Tuesday, April 12, 2011

Pollen and Advertising

As I walked to my car with a friend of mine, I remarked at the apparent lack of pollen in the air. I’ve heard the idiot tube prophets speak of great counts of pollen, oceans of green rolling over plains of black tarmac. According to http://pollen.com, a high pollen count is around 12 grains per cubic meter. I’m not sure if it uses the same measurement, but Georgia usually rests in the several thousands range of grains. As this is true, I remarked that I see none of the pollen. He responded that his car already has a coat of yellow, and I, a man sensitive to pollen, gave him a doubtful look. In response to this look, he told me he hasn’t washed his car in weeks, so the pollen built up. With this explanation in hand, I relented.

Still, I’ve remembered Georgia my entire life as being blanketed by this yellowness. I miss my pollen. Of course, once you take into account it’s all tree sperm, the sentiment quickly fades.

Though this is not the topic of today’s discernment, though tree sperm is definitely interesting. Today I speak about advertising. In my eyes, there are two or three forms of such: Passive, third party, and aggressive.

An aggressive advertisement is any advertisement that is shown to you by the advertiser itself. An ad in a newspaper, magazine, radio station, or television station would fall into this category. I call it “aggressive” not because it’s a Burger King commercial, but because it’s actively hunting for people. It may be as innocent as a Starship ad, as evil as an ASPCA public service announcement, or as strange as a Geico commercial, but they’ll still be aggressively wanting your attention. I guess a better defining word would be “active”.

A third party advertisement plays off of the active-aggressive ads; they are word-of-mouth, the magnets on the refrigerator, the search page you leave open at a Barnes and Nobles kiosk, hoping the next person who browses will see your preferred book and follow you… Basically, they are collateral of the hunt. People talk about it.

The passive advertisement is the effect of the first two types. You buy a pack of gum, eat it all, and throw the box on the ground. Someone sees it, picks it up, and on the way from the landing site to the trash can, he/she wonders a few things:

Why did this person leave this gum here?
Why am I picking it up?
How can Stride keep all that flavor for so long?
Ya know, if Stride’s commercials were really true, and people would maul you to get you to spit out that first piece of gum, then whoever this guy was that ate this entire box was running a huge risk for everyone in the school. I should take this up with the principle…
I wonder when I’ll go to the gas station next…

Then you get to that fifth statement, you have a future buyer. I find this same thing happens with computers: my old ’05 IBM laptop, which was outdated when I got it, is ridiculed by the fools with the Macs. I cannot say anything against them, because they obviously have more up-to-date technology than mine. Even now, my screen is tinted red because something’s loose. People see the Laptop with the PC XP operating system and instantly ridicule all PC’s based on my single old computer’s performance. Sadly, the rest of the computer lab is in similar squalid conditions, with the two-foot-thick monitors and the desktops from six years ago. The Mac users’ computers are stylish, beautiful, and easy to work with, and thus anyone looking at face value would deem Macs as being he better choice.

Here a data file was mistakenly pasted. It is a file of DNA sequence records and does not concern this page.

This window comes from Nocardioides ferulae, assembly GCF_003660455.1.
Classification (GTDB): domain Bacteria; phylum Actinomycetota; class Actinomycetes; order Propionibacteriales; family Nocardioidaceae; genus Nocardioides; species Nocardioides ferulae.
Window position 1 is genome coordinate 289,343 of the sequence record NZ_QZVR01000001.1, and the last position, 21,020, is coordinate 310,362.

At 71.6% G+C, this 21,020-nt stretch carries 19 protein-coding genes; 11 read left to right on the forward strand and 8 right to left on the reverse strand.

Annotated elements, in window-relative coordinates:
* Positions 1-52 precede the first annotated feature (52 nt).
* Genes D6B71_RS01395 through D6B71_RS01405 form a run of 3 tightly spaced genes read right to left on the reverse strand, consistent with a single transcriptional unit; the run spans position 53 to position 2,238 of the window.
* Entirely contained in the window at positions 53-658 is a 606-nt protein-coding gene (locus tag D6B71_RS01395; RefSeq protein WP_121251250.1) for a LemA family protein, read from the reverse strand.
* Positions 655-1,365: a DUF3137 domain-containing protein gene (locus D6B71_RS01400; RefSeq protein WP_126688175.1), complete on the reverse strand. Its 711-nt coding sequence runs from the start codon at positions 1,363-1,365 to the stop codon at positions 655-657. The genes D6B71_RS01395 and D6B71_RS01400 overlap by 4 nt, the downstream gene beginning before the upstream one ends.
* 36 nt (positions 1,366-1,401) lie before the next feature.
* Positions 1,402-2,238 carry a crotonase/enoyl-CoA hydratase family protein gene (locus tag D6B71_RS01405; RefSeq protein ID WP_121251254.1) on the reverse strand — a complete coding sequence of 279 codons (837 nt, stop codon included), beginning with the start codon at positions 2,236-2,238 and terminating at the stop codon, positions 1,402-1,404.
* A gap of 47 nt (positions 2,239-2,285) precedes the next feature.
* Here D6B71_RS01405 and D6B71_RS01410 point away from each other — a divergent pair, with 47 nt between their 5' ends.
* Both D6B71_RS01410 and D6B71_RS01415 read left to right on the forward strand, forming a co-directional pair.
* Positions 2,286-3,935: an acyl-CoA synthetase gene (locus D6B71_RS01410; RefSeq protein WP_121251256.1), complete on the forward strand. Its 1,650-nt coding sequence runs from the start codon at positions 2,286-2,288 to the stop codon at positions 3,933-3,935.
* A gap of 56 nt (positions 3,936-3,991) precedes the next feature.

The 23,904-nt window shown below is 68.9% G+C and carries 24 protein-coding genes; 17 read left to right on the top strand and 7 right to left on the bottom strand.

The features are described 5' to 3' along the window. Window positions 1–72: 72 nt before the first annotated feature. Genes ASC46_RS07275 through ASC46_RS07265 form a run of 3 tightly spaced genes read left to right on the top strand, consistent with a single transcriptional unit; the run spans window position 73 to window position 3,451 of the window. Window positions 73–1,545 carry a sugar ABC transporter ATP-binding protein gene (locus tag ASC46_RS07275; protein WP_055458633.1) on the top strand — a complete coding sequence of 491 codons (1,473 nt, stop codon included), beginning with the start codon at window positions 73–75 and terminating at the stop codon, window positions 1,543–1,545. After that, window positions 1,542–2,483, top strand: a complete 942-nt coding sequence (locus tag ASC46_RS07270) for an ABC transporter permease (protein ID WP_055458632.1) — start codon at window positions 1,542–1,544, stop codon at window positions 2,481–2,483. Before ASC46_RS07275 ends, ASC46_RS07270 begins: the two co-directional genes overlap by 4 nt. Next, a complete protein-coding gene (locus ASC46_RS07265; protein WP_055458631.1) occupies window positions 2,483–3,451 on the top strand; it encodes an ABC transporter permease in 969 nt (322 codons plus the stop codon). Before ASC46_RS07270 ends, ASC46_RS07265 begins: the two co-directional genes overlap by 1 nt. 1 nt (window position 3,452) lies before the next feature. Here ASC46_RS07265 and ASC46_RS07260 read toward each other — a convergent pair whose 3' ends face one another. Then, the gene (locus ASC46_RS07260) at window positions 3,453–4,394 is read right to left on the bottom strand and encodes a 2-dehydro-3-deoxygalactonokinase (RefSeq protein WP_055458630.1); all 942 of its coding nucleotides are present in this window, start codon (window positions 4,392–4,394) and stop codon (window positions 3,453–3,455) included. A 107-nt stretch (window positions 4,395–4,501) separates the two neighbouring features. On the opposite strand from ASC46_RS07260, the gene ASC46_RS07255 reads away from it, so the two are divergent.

Anything that can be felt, touched, or seen has a passive advertisement attached to it. A wheelchair has a logo, which you can attach to a company. A computer has the same properties. Not all services have this blessing. Tax agencies, for instance, cannot show off their product in the same visual way as a three-ton, V-8 something blowing down the highway can. A bank has similar limited passive advertisement, as does practically anything that handles money.

Food, on the other hand, synthesizes the three into one. Each French fry at McDonalds is an advertisement, probably made from recycled advertisements (and what delicious, delicious advertisements they recycle…), which, when devoured, follows by word of mouth: “hey, ____ tastes like horse—“or “hey, _____ tastes better than sex”…or variations of the two. If the first quote follows the taste of your last meal, when you bring it back up on your friend and tell them what is coloring their shirt, they will not likely go back to the eatery you threw their food up on.
If, on the other hand, the eatery’s food is indeed better than, say, sex, then tell me where this place is, and me and all of my best friends will go there…which is to say I’ll go alone.
Now, some places are so amazing their reputation precedes them. Let me tell you of such a place. In Knoxville, Tennessee, there is an eatery called Ye Olde Steak House, which forges 60 oz steaks in such a manner to bring Hephaestus to shame. The steak comes out big, tasty, and commonly, there are pieces left when the waiter comes by.

Two more things:
I need to have a reason to go up to Knoxville, if you are interested and know me in real life, contact me through one of the various non-blog related channels so my father and I can pig out with you
My school’s computer lab needs renovation. 

No comments:

Post a Comment

Search This Blog